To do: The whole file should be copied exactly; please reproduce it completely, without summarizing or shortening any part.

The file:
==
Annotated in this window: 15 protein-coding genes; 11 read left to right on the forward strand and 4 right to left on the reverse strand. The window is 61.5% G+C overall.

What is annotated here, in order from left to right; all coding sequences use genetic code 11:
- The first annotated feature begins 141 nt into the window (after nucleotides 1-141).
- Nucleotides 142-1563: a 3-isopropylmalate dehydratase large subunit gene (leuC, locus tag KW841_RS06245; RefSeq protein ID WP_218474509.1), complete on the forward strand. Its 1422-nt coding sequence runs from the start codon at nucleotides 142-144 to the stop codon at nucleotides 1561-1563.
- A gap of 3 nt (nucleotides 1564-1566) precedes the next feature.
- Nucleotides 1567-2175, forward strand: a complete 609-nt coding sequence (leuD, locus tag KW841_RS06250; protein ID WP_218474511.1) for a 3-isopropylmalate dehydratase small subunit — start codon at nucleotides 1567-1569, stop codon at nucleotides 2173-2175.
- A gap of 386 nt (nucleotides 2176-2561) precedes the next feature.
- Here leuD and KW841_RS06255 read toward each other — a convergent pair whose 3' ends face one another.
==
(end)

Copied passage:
Annotated in this window: 15 protein-coding genes; 11 read left to right on the forward strand and 4 right to left on the reverse strand. The window is 61.5% G+C overall.

What is annotated here, in order from left to right; all coding sequences use genetic code 11:
- The first annotated feature begins 141 nt into the window (after nucleotides 1-141).
- Nucleotides 142-1563: a 3-isopropylmalate dehydratase large subunit gene (leuC, locus tag KW841_RS06245; RefSeq protein ID WP_218474509.1), complete on the forward strand. Its 1422-nt coding sequence runs from the start codon at nucleotides 142-144 to the stop codon at nucleotides 1561-1563.
- A gap of 3 nt (nucleotides 1564-1566) precedes the next feature.
- Nucleotides 1567-2175, forward strand: a complete 609-nt coding sequence (leuD, locus tag KW841_RS06250; protein ID WP_218474511.1) for a 3-isopropylmalate dehydratase small subunit — start codon at nucleotides 1567-1569, stop codon at nucleotides 2173-2175.
- A gap of 386 nt (nucleotides 2176-2561) precedes the next feature.
- Here leuD and KW841_RS06255 read toward each other — a convergent pair whose 3' ends face one another.